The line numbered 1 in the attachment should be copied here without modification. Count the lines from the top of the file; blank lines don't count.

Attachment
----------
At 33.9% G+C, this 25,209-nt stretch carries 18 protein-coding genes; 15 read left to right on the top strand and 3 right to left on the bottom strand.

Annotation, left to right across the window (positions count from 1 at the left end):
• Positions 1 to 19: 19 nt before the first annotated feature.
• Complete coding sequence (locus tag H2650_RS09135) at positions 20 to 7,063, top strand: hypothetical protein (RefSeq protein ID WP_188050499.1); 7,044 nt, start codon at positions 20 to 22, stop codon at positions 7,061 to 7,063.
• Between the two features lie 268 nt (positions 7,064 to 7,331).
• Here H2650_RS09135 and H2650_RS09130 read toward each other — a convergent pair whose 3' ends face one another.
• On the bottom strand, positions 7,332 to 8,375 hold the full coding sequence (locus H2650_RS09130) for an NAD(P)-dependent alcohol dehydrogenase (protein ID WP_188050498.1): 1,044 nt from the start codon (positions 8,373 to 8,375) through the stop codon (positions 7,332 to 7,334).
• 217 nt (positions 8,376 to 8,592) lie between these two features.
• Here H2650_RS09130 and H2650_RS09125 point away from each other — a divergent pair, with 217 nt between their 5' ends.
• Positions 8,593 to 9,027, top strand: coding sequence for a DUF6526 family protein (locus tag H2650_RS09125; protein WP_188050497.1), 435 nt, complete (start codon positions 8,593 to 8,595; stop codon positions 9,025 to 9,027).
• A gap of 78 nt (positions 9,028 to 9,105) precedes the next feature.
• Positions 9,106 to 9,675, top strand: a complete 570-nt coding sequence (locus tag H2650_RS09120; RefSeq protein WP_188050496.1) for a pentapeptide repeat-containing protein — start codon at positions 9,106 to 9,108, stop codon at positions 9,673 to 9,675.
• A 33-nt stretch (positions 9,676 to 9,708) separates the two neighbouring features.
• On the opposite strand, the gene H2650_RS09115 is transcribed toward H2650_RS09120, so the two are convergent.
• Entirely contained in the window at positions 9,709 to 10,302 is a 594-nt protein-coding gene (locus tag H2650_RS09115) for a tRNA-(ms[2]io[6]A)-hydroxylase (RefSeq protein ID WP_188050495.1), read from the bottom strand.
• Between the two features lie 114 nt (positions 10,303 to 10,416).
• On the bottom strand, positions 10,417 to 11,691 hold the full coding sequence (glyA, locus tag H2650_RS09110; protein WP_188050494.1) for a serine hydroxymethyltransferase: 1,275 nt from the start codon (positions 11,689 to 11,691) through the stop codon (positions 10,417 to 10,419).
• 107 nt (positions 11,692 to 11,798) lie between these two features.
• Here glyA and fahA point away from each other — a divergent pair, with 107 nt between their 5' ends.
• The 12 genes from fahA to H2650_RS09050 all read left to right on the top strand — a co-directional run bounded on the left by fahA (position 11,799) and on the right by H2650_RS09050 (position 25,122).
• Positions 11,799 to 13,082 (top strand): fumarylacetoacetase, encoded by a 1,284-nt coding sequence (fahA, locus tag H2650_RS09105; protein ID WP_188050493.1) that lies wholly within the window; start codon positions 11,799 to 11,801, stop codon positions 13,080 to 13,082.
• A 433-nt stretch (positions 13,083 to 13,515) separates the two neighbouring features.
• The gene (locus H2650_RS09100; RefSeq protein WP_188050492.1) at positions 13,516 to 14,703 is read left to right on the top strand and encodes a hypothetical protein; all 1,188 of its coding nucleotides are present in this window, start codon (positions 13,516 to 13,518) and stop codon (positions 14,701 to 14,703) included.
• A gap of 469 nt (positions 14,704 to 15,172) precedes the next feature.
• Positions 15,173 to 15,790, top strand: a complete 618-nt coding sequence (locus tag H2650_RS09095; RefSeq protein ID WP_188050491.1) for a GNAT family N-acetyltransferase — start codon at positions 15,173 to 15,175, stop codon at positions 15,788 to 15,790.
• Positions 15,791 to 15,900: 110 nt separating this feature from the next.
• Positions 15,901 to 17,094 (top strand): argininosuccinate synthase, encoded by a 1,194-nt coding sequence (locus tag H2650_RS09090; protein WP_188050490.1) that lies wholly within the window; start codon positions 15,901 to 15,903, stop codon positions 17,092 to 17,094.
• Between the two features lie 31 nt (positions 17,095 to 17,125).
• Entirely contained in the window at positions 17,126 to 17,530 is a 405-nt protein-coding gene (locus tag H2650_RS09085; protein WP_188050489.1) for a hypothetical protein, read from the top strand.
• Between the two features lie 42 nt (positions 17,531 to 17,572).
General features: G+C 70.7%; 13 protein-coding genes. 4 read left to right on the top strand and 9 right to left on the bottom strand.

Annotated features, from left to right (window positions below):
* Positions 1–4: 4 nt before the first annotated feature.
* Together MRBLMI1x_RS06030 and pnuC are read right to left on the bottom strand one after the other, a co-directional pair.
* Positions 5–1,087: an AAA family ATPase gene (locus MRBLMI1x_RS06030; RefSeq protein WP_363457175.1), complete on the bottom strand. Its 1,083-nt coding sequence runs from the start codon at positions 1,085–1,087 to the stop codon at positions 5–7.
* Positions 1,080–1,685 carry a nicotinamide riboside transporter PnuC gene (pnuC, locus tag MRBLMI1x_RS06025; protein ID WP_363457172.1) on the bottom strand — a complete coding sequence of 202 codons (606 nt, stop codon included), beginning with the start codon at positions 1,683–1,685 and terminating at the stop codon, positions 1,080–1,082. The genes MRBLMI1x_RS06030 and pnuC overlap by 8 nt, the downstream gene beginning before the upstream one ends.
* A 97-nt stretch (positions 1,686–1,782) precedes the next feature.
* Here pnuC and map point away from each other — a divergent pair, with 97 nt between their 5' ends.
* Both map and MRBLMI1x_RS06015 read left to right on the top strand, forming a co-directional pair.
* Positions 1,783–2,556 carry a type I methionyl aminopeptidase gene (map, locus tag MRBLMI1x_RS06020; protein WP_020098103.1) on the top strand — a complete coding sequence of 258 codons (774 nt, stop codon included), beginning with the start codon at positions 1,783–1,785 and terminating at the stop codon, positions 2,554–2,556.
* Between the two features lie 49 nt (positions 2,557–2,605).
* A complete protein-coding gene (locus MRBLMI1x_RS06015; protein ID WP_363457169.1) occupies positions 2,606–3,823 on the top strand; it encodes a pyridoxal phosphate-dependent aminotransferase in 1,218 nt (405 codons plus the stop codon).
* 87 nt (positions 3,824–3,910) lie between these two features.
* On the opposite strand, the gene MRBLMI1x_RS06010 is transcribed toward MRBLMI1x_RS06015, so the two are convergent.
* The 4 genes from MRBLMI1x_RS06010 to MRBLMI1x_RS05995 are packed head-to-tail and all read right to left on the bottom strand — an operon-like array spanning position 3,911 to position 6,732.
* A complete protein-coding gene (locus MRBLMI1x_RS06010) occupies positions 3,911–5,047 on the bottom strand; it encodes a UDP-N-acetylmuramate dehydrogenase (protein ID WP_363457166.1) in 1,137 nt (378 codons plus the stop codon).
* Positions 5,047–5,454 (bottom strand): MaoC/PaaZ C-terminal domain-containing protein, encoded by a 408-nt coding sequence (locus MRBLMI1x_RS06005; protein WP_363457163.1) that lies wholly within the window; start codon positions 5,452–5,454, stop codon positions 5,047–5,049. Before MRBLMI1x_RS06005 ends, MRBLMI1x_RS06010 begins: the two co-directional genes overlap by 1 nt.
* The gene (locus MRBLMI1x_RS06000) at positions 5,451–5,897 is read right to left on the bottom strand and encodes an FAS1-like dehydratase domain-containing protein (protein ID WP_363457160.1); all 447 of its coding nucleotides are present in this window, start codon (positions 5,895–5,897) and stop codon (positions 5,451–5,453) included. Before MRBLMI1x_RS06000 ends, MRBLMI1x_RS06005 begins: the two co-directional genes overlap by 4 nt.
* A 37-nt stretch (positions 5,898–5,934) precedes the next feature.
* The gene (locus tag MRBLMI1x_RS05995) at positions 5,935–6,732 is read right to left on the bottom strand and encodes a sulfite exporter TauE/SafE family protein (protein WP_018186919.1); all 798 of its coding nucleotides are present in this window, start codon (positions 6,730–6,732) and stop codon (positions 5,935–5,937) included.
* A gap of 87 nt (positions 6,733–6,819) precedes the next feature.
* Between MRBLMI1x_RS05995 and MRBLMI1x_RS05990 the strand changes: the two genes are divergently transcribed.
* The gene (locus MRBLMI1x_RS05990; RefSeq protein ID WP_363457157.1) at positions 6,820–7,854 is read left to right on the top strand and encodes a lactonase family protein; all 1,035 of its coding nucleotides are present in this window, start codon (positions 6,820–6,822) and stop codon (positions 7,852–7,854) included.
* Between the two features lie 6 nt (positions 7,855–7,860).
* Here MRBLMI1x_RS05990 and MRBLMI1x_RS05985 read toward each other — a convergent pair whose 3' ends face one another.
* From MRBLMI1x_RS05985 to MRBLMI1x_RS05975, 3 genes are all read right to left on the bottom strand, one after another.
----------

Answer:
At 33.9% G+C, this 25,209-nt stretch carries 18 protein-coding genes; 15 read left to right on the top strand and 3 right to left on the bottom strand.